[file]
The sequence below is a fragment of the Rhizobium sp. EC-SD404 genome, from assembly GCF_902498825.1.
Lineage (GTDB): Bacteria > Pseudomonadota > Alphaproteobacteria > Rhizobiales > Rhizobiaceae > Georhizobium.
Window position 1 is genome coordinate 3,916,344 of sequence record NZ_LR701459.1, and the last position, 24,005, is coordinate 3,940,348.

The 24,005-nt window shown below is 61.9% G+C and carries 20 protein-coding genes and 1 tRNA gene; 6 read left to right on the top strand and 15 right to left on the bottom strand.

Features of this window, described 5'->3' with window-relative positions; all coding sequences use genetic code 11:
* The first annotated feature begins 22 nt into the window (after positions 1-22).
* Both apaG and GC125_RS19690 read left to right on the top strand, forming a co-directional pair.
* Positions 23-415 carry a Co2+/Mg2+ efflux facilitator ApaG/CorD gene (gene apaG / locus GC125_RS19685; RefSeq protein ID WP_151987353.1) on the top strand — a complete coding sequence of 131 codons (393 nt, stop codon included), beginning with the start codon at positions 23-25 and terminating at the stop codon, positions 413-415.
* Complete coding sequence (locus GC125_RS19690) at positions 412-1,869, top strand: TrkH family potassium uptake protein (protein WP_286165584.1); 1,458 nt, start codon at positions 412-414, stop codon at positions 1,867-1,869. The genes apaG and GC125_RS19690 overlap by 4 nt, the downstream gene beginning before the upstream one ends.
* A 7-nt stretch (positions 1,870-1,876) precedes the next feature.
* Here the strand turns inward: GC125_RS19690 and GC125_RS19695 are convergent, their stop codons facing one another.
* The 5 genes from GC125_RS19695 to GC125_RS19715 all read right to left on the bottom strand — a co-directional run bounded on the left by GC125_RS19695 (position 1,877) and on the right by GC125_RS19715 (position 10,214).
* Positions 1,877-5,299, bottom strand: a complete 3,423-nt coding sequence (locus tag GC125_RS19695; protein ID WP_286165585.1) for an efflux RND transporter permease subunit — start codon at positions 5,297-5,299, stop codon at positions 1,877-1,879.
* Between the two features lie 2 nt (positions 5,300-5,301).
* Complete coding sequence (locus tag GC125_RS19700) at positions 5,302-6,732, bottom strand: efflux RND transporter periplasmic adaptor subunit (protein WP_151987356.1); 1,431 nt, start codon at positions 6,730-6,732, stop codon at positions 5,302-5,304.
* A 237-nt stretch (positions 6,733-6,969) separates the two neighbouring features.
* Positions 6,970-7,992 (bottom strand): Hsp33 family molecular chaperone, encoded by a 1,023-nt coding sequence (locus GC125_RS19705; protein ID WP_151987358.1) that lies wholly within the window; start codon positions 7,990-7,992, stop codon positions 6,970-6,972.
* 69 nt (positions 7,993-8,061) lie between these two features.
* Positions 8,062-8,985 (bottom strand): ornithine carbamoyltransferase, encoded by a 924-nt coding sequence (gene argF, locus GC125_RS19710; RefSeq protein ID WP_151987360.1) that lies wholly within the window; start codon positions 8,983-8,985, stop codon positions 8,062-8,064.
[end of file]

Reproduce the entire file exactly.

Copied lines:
The sequence below is a fragment of the Rhizobium sp. EC-SD404 genome, from assembly GCF_902498825.1.
Lineage (GTDB): Bacteria > Pseudomonadota > Alphaproteobacteria > Rhizobiales > Rhizobiaceae > Georhizobium.
Window position 1 is genome coordinate 3,916,344 of sequence record NZ_LR701459.1, and the last position, 24,005, is coordinate 3,940,348.

The 24,005-nt window shown below is 61.9% G+C and carries 20 protein-coding genes and 1 tRNA gene; 6 read left to right on the top strand and 15 right to left on the bottom strand.

Features of this window, described 5'->3' with window-relative positions; all coding sequences use genetic code 11:
* The first annotated feature begins 22 nt into the window (after positions 1-22).
* Both apaG and GC125_RS19690 read left to right on the top strand, forming a co-directional pair.
* Positions 23-415 carry a Co2+/Mg2+ efflux facilitator ApaG/CorD gene (gene apaG / locus GC125_RS19685; RefSeq protein ID WP_151987353.1) on the top strand — a complete coding sequence of 131 codons (393 nt, stop codon included), beginning with the start codon at positions 23-25 and terminating at the stop codon, positions 413-415.
* Complete coding sequence (locus GC125_RS19690) at positions 412-1,869, top strand: TrkH family potassium uptake protein (protein WP_286165584.1); 1,458 nt, start codon at positions 412-414, stop codon at positions 1,867-1,869. The genes apaG and GC125_RS19690 overlap by 4 nt, the downstream gene beginning before the upstream one ends.
* A 7-nt stretch (positions 1,870-1,876) precedes the next feature.
* Here the strand turns inward: GC125_RS19690 and GC125_RS19695 are convergent, their stop codons facing one another.
* The 5 genes from GC125_RS19695 to GC125_RS19715 all read right to left on the bottom strand — a co-directional run bounded on the left by GC125_RS19695 (position 1,877) and on the right by GC125_RS19715 (position 10,214).
* Positions 1,877-5,299, bottom strand: a complete 3,423-nt coding sequence (locus tag GC125_RS19695; protein ID WP_286165585.1) for an efflux RND transporter permease subunit — start codon at positions 5,297-5,299, stop codon at positions 1,877-1,879.
* Between the two features lie 2 nt (positions 5,300-5,301).
* Complete coding sequence (locus tag GC125_RS19700) at positions 5,302-6,732, bottom strand: efflux RND transporter periplasmic adaptor subunit (protein WP_151987356.1); 1,431 nt, start codon at positions 6,730-6,732, stop codon at positions 5,302-5,304.
* A 237-nt stretch (positions 6,733-6,969) separates the two neighbouring features.
* Positions 6,970-7,992 (bottom strand): Hsp33 family molecular chaperone, encoded by a 1,023-nt coding sequence (locus GC125_RS19705; protein ID WP_151987358.1) that lies wholly within the window; start codon positions 7,990-7,992, stop codon positions 6,970-6,972.
* 69 nt (positions 7,993-8,061) lie between these two features.
* Positions 8,062-8,985 (bottom strand): ornithine carbamoyltransferase, encoded by a 924-nt coding sequence (gene argF, locus GC125_RS19710; RefSeq protein ID WP_151987360.1) that lies wholly within the window; start codon positions 8,983-8,985, stop codon positions 8,062-8,064.